Germany is expected to grow by close to 2 per cent this year. Banks keen to fund that growth are coming from elsewhere in Europe. BNP Paribas, Société Générale, Santander and HSBC have all set their sights on expansion in Germany.
Aside from the decent growth outlook, foreign banks are circling because they have spotted a chance to profit from the difficulties that homegrown rivals find themselves in.
That applies particularly to Deutsche Bank, whose co-chief executives recently announced their resignation, following a string of scandals and controversy over the bank’s capital strength. Germany’s biggest lender is now in a period of stasis, as new boss John Cryan wrestles with the old strategic plan. Caught between the chance to remain Europe’s biggest investment bank or retreat to Germany, some kind of compromise seems inevitable.
Even German business looks tougher than it should be. In its most recent quarterly filing, Deutsche reported that domestic corporate lending had weakened.
Commerzbank, the market number two, was more explicit, saying that companies’ “increased use of internal and alternative external funding sources” had “impeded” efforts to boost lending. German banks, in other words, were finding it tough to compete.
Part of that competition is, of course, coming from the French, Spanish and British banks that are upping the ante. But can they really succeed where the locals have long struggled?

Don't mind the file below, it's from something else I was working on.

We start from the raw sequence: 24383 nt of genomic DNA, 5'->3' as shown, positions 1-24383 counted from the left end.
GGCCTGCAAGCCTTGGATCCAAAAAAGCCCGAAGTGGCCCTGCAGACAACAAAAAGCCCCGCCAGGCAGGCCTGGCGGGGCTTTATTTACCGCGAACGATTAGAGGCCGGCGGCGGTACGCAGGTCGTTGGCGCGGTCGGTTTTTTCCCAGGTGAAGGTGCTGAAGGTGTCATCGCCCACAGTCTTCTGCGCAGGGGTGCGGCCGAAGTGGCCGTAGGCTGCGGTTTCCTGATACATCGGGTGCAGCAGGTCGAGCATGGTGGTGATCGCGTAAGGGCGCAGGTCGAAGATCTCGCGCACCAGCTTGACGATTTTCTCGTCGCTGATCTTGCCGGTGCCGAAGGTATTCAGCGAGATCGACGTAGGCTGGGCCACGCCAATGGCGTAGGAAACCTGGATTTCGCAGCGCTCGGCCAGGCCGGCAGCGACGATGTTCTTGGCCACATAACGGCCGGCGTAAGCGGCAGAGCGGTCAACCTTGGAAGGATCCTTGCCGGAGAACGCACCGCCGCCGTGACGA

The timing is not helpful. Perennially low interest rates are keeping profit margins tighter than usual — and however likely an early rate rise is in the US, the European Central Bank won’t be in a position to follow suit for years.
A more stubborn problem stems from the structure of the market, where lenders not focused primarily on profit, such as state-backed Landesbanks, savings banks and mutuals control more than half the market. These “pillars” were part of Germany’s post-second world war financial architecture, designed to allow its industrial heartland to flourish again. A structurally low-profit banking system was the price Germany decided to pay for its industrial revival.
Those who are optimistic about the current outlook for the German banks would say the efficacy of that experiment is fading. Landesbanks are in chaos after overextending themselves before the financial crisis. And savings banks are under pressure to raise prices in order to generate profits for their cash-strapped regional owners.
© Financial Times
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